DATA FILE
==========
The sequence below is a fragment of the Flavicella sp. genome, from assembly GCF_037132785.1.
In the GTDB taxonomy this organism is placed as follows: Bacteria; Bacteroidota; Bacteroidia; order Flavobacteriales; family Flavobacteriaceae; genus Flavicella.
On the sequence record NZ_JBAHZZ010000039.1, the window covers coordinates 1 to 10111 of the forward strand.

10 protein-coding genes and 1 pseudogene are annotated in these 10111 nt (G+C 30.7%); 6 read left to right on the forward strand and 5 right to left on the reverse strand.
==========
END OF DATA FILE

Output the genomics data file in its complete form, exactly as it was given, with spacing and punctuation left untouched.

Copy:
The sequence below is a fragment of the Flavicella sp. genome, from assembly GCF_037132785.1.
In the GTDB taxonomy this organism is placed as follows: Bacteria; Bacteroidota; Bacteroidia; order Flavobacteriales; family Flavobacteriaceae; genus Flavicella.
On the sequence record NZ_JBAHZZ010000039.1, the window covers coordinates 1 to 10111 of the forward strand.

10 protein-coding genes and 1 pseudogene are annotated in these 10111 nt (G+C 30.7%); 6 read left to right on the forward strand and 5 right to left on the reverse strand.